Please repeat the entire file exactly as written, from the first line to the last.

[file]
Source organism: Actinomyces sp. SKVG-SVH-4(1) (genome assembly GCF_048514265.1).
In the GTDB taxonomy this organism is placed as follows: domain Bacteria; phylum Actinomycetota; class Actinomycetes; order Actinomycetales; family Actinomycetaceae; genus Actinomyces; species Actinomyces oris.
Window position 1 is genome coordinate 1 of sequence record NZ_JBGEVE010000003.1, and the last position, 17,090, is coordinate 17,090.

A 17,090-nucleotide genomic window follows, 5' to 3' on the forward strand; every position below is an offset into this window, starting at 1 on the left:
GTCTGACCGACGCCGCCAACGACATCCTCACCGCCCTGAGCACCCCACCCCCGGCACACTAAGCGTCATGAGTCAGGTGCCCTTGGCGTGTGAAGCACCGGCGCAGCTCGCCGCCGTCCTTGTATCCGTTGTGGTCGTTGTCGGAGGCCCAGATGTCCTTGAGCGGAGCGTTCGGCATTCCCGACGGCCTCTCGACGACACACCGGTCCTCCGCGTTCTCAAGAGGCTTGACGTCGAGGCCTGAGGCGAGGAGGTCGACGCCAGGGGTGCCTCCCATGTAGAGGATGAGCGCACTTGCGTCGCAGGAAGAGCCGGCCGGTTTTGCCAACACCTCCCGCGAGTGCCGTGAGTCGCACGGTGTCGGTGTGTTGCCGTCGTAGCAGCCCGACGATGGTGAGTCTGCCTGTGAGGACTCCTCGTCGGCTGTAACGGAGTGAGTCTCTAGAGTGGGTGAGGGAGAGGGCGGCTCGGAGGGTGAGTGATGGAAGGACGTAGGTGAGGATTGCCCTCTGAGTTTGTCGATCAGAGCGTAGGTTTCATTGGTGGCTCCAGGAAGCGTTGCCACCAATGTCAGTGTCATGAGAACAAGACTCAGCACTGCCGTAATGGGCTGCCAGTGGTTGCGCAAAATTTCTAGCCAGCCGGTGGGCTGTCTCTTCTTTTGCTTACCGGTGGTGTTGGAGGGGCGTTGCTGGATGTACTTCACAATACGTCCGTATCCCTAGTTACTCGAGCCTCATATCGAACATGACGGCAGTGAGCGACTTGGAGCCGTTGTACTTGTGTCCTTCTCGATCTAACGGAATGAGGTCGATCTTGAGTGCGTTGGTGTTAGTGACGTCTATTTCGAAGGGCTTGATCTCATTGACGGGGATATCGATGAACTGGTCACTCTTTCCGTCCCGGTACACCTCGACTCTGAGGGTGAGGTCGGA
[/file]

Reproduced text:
Source organism: Actinomyces sp. SKVG-SVH-4(1) (genome assembly GCF_048514265.1).
In the GTDB taxonomy this organism is placed as follows: domain Bacteria; phylum Actinomycetota; class Actinomycetes; order Actinomycetales; family Actinomycetaceae; genus Actinomyces; species Actinomyces oris.
Window position 1 is genome coordinate 1 of sequence record NZ_JBGEVE010000003.1, and the last position, 17,090, is coordinate 17,090.

A 17,090-nucleotide genomic window follows, 5' to 3' on the forward strand; every position below is an offset into this window, starting at 1 on the left:
GTCTGACCGACGCCGCCAACGACATCCTCACCGCCCTGAGCACCCCACCCCCGGCACACTAAGCGTCATGAGTCAGGTGCCCTTGGCGTGTGAAGCACCGGCGCAGCTCGCCGCCGTCCTTGTATCCGTTGTGGTCGTTGTCGGAGGCCCAGATGTCCTTGAGCGGAGCGTTCGGCATTCCCGACGGCCTCTCGACGACACACCGGTCCTCCGCGTTCTCAAGAGGCTTGACGTCGAGGCCTGAGGCGAGGAGGTCGACGCCAGGGGTGCCTCCCATGTAGAGGATGAGCGCACTTGCGTCGCAGGAAGAGCCGGCCGGTTTTGCCAACACCTCCCGCGAGTGCCGTGAGTCGCACGGTGTCGGTGTGTTGCCGTCGTAGCAGCCCGACGATGGTGAGTCTGCCTGTGAGGACTCCTCGTCGGCTGTAACGGAGTGAGTCTCTAGAGTGGGTGAGGGAGAGGGCGGCTCGGAGGGTGAGTGATGGAAGGACGTAGGTGAGGATTGCCCTCTGAGTTTGTCGATCAGAGCGTAGGTTTCATTGGTGGCTCCAGGAAGCGTTGCCACCAATGTCAGTGTCATGAGAACAAGACTCAGCACTGCCGTAATGGGCTGCCAGTGGTTGCGCAAAATTTCTAGCCAGCCGGTGGGCTGTCTCTTCTTTTGCTTACCGGTGGTGTTGGAGGGGCGTTGCTGGATGTACTTCACAATACGTCCGTATCCCTAGTTACTCGAGCCTCATATCGAACATGACGGCAGTGAGCGACTTGGAGCCGTTGTACTTGTGTCCTTCTCGATCTAACGGAATGAGGTCGATCTTGAGTGCGTTGGTGTTAGTGACGTCTATTTCGAAGGGCTTGATCTCATTGACGGGGATATCGATGAACTGGTCACTCTTTCCGTCCCGGTACACCTCGACTCTGAGGGTGAGGTCGGA